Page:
Arranged in five sections—and despite its relatively brief page count—the text of On an Ungrounded Earth covers quite a bit of…well, ground. Abyssal and external “ungroundings,” giant worms, the panic of burial, the “dimensions” of hell, volcanic orifices—these are only a few of the topics explored. Because this is philosophy, and so much of the text builds off of ideas and concepts introduced in earlier passages, it’s difficult to pull any excerpts without disrupting Woodard’s meticulous terminology and contextualized language. Suffice it to say, that language is approachable and articulate. I wouldn’t exactly go so far as to call it accessible, but it’s certainly very readable. Overall, an excellent balance is struck between introducing new ideas, analyzing those ideas and explaining how everything relates back to the core idea of the book.

Part of that core is a deeply rooted fascination with the idea of philosophy itself, of “philosophically experiencing” the earth as we have come to understand it. On an Ungrounded Earth is one of an increasing number of texts that might be best described as speculative realism. Characterized by strong undercurrents of “anti-correlationism,” or, an outright rejection to Kant’s idea that we are limited to the correlation between thinking and being, speculative-realist texts are enjoying a good amount of attention in times of ecological imbalance and chaotic world trends. In 2013, a lot of us have spent the majority of our lives with the Internet. We have a constant supply of too much information—the anxiety of a shrinking world. We’ve long-ago accepted the idea of the universe expanding, seen a hundred movies depicting the destruction of our planet and helplessly witnessed the major religions of the world clash with one another again and again. Perhaps this is it. Perhaps whatever meaning there is to be found isn’t contained in the world-for-us. Perhaps, Woodard urges, the meaning we seek is right under our very feet—and has been for quite some time.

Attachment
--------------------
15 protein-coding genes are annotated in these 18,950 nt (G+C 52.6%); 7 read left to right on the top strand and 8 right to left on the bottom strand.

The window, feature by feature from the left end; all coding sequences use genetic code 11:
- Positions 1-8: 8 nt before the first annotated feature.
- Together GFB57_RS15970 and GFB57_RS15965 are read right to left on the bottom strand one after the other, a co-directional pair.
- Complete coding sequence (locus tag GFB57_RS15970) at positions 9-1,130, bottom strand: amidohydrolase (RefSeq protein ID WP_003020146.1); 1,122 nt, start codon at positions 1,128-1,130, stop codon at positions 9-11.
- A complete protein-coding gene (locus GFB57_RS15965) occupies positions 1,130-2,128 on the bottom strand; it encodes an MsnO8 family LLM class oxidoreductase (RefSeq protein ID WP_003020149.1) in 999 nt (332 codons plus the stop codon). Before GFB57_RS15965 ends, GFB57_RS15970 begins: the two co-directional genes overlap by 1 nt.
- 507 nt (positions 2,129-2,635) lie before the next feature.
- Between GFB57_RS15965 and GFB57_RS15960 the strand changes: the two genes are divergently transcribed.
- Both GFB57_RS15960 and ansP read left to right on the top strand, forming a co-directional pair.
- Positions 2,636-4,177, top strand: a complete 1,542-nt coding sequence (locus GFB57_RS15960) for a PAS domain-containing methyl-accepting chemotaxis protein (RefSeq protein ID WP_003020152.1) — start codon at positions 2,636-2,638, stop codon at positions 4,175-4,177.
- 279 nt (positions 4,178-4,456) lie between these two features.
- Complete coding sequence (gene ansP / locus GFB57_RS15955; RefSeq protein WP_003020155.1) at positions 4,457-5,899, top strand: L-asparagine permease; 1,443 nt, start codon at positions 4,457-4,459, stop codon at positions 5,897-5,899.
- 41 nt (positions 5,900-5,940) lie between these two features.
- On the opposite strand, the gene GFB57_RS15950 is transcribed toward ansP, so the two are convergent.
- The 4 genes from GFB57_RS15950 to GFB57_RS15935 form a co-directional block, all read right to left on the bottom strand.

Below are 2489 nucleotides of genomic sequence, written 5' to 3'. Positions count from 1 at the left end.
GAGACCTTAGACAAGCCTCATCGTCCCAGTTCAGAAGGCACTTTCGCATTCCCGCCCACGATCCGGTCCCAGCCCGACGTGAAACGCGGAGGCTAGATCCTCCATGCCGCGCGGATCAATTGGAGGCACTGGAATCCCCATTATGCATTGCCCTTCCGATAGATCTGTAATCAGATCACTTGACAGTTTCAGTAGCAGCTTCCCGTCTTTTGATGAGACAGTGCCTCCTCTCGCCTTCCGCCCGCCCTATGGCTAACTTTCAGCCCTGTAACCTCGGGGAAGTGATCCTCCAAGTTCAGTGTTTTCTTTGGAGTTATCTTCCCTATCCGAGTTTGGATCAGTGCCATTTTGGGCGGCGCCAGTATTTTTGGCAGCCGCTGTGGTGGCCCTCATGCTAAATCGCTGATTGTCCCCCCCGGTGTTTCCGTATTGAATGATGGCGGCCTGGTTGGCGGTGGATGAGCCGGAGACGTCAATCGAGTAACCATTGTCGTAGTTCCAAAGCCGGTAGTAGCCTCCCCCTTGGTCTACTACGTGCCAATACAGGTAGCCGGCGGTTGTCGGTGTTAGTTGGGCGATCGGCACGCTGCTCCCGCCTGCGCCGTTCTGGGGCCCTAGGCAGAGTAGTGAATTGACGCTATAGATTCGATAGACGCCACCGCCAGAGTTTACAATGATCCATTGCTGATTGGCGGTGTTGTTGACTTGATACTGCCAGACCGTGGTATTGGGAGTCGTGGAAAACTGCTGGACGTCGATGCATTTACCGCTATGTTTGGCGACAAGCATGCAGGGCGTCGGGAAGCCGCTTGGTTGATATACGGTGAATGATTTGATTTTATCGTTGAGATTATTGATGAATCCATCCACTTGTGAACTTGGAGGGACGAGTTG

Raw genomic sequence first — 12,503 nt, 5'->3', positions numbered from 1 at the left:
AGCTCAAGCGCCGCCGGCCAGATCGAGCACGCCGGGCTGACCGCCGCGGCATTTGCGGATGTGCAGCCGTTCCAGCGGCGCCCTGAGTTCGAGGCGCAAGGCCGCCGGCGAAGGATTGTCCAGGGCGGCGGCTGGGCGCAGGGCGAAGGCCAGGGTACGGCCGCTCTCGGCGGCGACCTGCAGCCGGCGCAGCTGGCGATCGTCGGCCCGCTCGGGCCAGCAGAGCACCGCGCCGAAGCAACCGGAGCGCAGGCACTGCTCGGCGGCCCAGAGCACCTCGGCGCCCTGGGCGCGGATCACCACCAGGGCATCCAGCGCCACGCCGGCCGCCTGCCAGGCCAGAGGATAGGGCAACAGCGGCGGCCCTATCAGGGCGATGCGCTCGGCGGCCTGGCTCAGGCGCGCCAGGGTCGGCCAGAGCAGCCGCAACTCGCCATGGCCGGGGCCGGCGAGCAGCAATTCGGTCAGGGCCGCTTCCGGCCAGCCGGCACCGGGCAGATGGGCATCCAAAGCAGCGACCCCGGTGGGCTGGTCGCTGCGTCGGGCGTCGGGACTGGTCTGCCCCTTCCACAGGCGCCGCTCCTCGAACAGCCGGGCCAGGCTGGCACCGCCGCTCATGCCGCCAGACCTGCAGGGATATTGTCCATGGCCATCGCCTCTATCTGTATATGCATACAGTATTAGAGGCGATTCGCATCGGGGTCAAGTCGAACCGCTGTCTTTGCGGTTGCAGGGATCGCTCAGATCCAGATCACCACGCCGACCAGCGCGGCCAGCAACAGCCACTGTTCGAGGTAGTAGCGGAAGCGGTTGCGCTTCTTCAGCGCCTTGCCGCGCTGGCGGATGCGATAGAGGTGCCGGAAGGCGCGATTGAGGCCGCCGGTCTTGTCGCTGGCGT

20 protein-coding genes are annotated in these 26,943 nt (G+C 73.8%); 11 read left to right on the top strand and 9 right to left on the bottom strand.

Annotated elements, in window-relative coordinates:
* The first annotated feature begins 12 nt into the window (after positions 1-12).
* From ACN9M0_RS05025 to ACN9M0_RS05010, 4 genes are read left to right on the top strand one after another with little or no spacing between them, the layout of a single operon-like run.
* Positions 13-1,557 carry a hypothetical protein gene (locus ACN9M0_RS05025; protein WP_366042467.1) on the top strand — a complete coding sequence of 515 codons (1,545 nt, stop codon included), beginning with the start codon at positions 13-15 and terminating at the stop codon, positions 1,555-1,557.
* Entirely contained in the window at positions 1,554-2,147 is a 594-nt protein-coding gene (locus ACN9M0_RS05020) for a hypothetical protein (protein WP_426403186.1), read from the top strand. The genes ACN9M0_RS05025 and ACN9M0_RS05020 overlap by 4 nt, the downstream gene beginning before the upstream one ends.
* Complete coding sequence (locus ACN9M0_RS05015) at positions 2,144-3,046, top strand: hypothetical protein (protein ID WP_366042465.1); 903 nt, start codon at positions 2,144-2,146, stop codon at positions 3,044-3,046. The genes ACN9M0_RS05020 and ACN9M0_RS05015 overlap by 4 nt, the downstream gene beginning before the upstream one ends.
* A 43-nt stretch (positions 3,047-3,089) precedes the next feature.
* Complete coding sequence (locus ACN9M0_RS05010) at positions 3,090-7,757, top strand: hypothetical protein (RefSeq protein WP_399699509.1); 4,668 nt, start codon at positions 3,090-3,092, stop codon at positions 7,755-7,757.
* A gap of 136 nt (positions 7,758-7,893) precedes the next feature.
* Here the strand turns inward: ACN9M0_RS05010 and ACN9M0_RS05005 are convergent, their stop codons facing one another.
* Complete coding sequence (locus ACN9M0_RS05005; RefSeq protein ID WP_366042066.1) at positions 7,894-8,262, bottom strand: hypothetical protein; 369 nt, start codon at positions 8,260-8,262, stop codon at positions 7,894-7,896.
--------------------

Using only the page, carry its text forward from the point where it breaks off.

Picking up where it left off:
***

David Peak’s most recent book, Glowing in the Dark, was released by Aqueous Books in October, 2012. He is co-founder of Blue Square Press, an imprint of Mud Luscious Press, and lives in New York City.

///

%d bloggers like this: